Daring to Dance: Making a Case for the Place of Dance in Children’s and Teachers’ Lives within Early Childhood Settings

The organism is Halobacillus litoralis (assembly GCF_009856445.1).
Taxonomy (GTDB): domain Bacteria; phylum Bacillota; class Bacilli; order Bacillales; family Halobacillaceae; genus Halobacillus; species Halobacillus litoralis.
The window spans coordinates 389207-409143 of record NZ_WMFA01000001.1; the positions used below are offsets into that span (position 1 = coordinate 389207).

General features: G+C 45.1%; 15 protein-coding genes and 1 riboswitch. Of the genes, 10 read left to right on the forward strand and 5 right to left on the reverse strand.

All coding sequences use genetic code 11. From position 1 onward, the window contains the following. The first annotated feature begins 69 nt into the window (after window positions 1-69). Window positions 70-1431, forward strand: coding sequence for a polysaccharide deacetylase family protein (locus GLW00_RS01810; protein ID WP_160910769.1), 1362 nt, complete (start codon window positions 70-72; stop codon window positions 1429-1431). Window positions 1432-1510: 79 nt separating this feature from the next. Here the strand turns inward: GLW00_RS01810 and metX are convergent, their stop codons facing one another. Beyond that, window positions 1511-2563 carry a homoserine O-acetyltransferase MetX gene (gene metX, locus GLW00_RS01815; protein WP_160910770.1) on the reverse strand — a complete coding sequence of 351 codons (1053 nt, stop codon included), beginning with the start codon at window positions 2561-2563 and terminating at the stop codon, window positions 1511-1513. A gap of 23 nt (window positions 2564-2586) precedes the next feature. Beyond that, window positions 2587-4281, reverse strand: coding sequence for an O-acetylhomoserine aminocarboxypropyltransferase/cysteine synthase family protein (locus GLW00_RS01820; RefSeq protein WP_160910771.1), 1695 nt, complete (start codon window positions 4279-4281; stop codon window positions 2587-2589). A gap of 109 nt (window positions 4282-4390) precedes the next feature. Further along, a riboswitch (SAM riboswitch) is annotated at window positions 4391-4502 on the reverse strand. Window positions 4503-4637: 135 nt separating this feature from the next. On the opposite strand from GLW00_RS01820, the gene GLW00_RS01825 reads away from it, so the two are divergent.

It is the Rugby World Cup fi nal-New Zealand versus France-and expectations are high. The stadium is packed. There is an international television audience of tens of millions all expecting to see a game of rugby at top level. The spectacle promises to be thrilling, where athletes with muscles of steel are about to pulverize each other for 80 minutes. There is the likelihood of injuries and extreme athleticism. But fi rst, the fi fteen New Zealand men, dressed in their national uniform of black, perform a dance.